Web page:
Exhibition Openings & Artist Talks
Esteban Uceda ’19 and SabriAnan Micha ’19. Photo by Maria Stenzel & Jonathan Jackson ’19 for #AmherstIBelong.
#AmherstIBelong, a new exhibition in the Keefe Campus Center, explores what it means to “belong” at Amherst College. Sponsored by the Office of Diversity & Inclusion, the exhibition includes colorful portraits of students, along with their own thoughts about their sense of belonging at Amherst. All are invited to celebrate the exhibit during opening receptions on Tuesday, Sept. 5, at 4 p.m. in Keefe and on Thursday, Sept. 14, at 4 p.m. in the Mead Art Museum.
Seductive, disorienting, informative and allegorical, Nicholas Muellner’s In Most Tides an Island is at once a glimpse of contemporary post-Soviet queer life, a meditation on solitude and desire, and an inquiry into the nature of photography and poetry. The exhibition opens Monday, Sept. 11, at the Eli Marsh Gallery in Fayerweather Hall (Room 105). Later that week, on Thursday, Sept. 14, join Muellner for an opening lecture and reception beginning at 4:30 p.m. in Fayerweather’s Pruyne Lecture Hall (Room 115). The exhibition remains on view through Friday, Oct. 6.
During the 2017–18 year, the Arts at Amherst Initiative—a collaboration between three departments (music, theater & dance, and art & the history of art) and the Mead Art Museum—hosts Art Ecologies, a series of events featuring guest artists whose works focus on our relationship to ecological systems and materials. Guest artists visiting in September include printmaker Lyell Castonguay, who prints large-scale woodcuts, on Tuesday, Sept. 19, from 10 a.m. to 5 p.m. outside Fayerweather Hall, and musician Vic Rawlings, who performs Thursday, Sept. 28, at 12:50 p.m. in front of Fayerweather, followed by a 4:30 p.m. workshop with Rawlings in the Yūshien Japanese Garden (between Webster Hall and Kirby Memorial Theater).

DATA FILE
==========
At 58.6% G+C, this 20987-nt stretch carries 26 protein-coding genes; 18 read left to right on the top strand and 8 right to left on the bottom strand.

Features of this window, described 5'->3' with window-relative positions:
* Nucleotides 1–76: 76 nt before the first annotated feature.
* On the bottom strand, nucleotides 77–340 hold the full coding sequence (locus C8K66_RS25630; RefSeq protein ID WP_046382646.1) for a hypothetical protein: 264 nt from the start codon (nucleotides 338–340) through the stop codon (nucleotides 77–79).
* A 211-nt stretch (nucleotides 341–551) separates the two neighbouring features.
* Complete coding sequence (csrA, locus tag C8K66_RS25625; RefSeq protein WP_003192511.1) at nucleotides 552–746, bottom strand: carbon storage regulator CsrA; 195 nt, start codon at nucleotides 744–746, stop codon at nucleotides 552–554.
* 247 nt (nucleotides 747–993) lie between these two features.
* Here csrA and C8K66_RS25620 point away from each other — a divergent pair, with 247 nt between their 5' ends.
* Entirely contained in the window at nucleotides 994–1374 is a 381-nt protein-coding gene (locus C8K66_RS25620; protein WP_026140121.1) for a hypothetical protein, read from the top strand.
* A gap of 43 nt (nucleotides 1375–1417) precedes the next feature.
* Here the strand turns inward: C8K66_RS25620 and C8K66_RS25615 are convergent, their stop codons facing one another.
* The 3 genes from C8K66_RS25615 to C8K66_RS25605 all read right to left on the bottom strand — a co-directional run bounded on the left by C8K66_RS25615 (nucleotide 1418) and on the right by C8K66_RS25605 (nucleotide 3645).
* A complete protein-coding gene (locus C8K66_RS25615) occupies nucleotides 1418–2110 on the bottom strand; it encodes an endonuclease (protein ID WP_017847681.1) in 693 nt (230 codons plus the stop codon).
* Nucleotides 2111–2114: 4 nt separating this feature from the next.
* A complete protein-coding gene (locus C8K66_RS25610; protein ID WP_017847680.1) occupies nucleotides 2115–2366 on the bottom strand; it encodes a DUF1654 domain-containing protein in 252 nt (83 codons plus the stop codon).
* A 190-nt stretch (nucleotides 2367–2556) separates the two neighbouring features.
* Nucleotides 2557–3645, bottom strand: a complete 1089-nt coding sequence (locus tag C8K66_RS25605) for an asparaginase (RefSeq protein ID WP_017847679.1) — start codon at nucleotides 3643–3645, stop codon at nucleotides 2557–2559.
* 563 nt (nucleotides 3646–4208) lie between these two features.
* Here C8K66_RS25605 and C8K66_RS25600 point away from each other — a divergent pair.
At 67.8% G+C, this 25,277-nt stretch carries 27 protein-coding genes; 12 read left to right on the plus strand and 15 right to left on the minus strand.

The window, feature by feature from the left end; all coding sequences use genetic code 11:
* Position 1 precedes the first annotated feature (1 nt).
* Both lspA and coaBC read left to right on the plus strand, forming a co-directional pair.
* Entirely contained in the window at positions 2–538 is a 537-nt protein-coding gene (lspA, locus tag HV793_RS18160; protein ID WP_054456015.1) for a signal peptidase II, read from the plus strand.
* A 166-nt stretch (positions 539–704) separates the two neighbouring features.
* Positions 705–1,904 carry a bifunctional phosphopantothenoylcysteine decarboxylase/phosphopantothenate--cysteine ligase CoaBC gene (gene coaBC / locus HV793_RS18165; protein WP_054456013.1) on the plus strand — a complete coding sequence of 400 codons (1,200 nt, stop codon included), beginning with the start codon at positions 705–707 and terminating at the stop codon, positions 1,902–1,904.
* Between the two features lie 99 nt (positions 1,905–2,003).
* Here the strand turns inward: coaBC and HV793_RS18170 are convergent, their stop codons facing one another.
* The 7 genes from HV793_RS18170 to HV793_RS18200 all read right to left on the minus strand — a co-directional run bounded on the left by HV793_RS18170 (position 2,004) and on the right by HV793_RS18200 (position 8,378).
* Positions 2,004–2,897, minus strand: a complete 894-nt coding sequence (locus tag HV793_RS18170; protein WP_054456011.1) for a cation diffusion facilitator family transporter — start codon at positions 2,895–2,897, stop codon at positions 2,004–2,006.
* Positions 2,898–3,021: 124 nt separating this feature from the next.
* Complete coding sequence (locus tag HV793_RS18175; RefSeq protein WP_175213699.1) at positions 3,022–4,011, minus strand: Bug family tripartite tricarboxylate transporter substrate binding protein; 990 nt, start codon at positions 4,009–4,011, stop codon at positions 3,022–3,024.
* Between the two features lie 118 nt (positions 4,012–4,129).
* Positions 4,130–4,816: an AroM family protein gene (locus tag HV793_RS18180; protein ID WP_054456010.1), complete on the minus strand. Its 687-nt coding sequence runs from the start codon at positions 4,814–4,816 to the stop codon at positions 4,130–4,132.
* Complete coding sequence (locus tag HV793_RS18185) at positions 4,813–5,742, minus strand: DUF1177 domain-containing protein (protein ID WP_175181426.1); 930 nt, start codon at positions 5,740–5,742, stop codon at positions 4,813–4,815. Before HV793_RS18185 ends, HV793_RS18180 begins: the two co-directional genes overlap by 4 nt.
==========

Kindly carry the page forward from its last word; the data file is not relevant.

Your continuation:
On view at Amherst’s Mead Art Museum: Saya Woolfalk, The Four Virtues (Prudence), 2017; Mimi Cherono Ng'ok, Untitled, 2014; and Jerome Liebling, Young Girl, 1952.
Global art and photography take center stage this fall at Amherst’s Mead Art Museum. Tell It Like It Is—or Could Be features works by acclaimed contemporary photographers Cindy Sherman, Zackary Drucker and Mimi Cherono Ng'ok, among others. Saya Woolfalk: Life Products and the ChimaCloud is the third installment in the ongoing Rotherwas Project exhibition series, which situates contemporary art in the Mead’s historic Rotherwas Room. Also on view are installations featuring the Mead’s Russian, European and American collections, works by renowned American artist Michael Mazur ’57, and Picturing American Identity, an installation organized by the Mead’s summer interns.
All are invited to celebrate the Mead’s fall exhibitions at an opening reception on Tuesday, Sept. 12. Curatorial remarks begin at 5 p.m., and a reception with contemporary photographer Mimi Cherono Ng’ok follows from 6–8 p.m. Rotherwas Project artist Saya Woolfalk speaks on Friday, Sept. 22, at 4:30 p.m. at the Mead. If you can’t make it to the opening reception, stop by the museum anytime between Sept. 12 and Dec. 31 to see the new exhibits. The Mead is open from 9 a.m. until midnight on Sundays, Tuesdays, Wednesdays and Thursdays, and from 9 a.m. to 8 p.m. on Fridays and 9 a.m. to 5 p.m. on Saturdays. Admission is always free of charge.